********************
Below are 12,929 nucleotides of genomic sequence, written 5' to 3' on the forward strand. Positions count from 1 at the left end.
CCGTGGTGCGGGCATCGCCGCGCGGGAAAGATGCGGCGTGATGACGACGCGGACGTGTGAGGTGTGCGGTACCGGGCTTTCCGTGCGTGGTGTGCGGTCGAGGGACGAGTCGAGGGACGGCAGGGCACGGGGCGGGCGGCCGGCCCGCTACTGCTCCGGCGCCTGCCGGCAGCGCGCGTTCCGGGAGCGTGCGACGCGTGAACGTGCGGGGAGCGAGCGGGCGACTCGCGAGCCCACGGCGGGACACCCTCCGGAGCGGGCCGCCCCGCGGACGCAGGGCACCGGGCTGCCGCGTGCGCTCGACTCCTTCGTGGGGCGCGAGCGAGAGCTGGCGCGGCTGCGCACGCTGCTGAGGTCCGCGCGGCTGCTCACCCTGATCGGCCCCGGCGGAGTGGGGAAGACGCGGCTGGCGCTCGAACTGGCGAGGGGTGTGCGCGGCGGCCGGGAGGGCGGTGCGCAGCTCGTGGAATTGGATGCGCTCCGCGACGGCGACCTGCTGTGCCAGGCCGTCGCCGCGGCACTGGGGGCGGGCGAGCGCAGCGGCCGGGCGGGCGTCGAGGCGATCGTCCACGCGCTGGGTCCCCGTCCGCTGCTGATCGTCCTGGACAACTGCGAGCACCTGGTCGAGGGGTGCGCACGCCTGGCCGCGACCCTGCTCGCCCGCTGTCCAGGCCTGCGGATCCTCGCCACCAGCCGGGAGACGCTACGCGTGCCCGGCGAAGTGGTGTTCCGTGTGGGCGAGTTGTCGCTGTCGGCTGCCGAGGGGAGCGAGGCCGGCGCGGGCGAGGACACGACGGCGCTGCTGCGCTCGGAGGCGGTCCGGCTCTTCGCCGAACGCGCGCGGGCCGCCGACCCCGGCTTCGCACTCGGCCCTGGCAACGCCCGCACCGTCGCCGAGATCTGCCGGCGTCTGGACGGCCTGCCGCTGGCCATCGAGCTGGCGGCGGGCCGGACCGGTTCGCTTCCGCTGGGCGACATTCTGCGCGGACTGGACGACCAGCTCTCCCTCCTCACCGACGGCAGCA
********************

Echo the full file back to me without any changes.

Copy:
Below are 12,929 nucleotides of genomic sequence, written 5' to 3' on the forward strand. Positions count from 1 at the left end.
CCGTGGTGCGGGCATCGCCGCGCGGGAAAGATGCGGCGTGATGACGACGCGGACGTGTGAGGTGTGCGGTACCGGGCTTTCCGTGCGTGGTGTGCGGTCGAGGGACGAGTCGAGGGACGGCAGGGCACGGGGCGGGCGGCCGGCCCGCTACTGCTCCGGCGCCTGCCGGCAGCGCGCGTTCCGGGAGCGTGCGACGCGTGAACGTGCGGGGAGCGAGCGGGCGACTCGCGAGCCCACGGCGGGACACCCTCCGGAGCGGGCCGCCCCGCGGACGCAGGGCACCGGGCTGCCGCGTGCGCTCGACTCCTTCGTGGGGCGCGAGCGAGAGCTGGCGCGGCTGCGCACGCTGCTGAGGTCCGCGCGGCTGCTCACCCTGATCGGCCCCGGCGGAGTGGGGAAGACGCGGCTGGCGCTCGAACTGGCGAGGGGTGTGCGCGGCGGCCGGGAGGGCGGTGCGCAGCTCGTGGAATTGGATGCGCTCCGCGACGGCGACCTGCTGTGCCAGGCCGTCGCCGCGGCACTGGGGGCGGGCGAGCGCAGCGGCCGGGCGGGCGTCGAGGCGATCGTCCACGCGCTGGGTCCCCGTCCGCTGCTGATCGTCCTGGACAACTGCGAGCACCTGGTCGAGGGGTGCGCACGCCTGGCCGCGACCCTGCTCGCCCGCTGTCCAGGCCTGCGGATCCTCGCCACCAGCCGGGAGACGCTACGCGTGCCCGGCGAAGTGGTGTTCCGTGTGGGCGAGTTGTCGCTGTCGGCTGCCGAGGGGAGCGAGGCCGGCGCGGGCGAGGACACGACGGCGCTGCTGCGCTCGGAGGCGGTCCGGCTCTTCGCCGAACGCGCGCGGGCCGCCGACCCCGGCTTCGCACTCGGCCCTGGCAACGCCCGCACCGTCGCCGAGATCTGCCGGCGTCTGGACGGCCTGCCGCTGGCCATCGAGCTGGCGGCGGGCCGGACCGGTTCGCTTCCGCTGGGCGACATTCTGCGCGGACTGGACGACCAGCTCTCCCTCCTCACCGACGGCAGCA